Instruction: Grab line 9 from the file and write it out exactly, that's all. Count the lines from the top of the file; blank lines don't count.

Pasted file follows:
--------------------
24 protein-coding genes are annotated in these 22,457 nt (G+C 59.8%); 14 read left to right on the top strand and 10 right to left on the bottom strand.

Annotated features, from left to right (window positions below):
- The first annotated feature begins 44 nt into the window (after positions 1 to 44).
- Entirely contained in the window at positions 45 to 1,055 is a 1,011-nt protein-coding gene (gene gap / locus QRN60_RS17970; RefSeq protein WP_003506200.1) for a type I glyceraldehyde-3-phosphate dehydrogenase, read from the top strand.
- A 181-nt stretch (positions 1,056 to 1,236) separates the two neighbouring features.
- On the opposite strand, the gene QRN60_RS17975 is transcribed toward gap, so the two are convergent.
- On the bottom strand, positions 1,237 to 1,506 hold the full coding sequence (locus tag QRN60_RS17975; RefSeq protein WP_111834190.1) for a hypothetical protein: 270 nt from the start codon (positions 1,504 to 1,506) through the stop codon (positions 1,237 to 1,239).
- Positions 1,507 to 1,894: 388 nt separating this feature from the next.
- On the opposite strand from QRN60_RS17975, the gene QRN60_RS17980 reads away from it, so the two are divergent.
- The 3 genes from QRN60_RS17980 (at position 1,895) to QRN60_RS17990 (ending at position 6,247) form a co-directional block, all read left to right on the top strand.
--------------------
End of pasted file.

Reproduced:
- On the opposite strand from QRN60_RS17975, the gene QRN60_RS17980 reads away from it, so the two are divergent.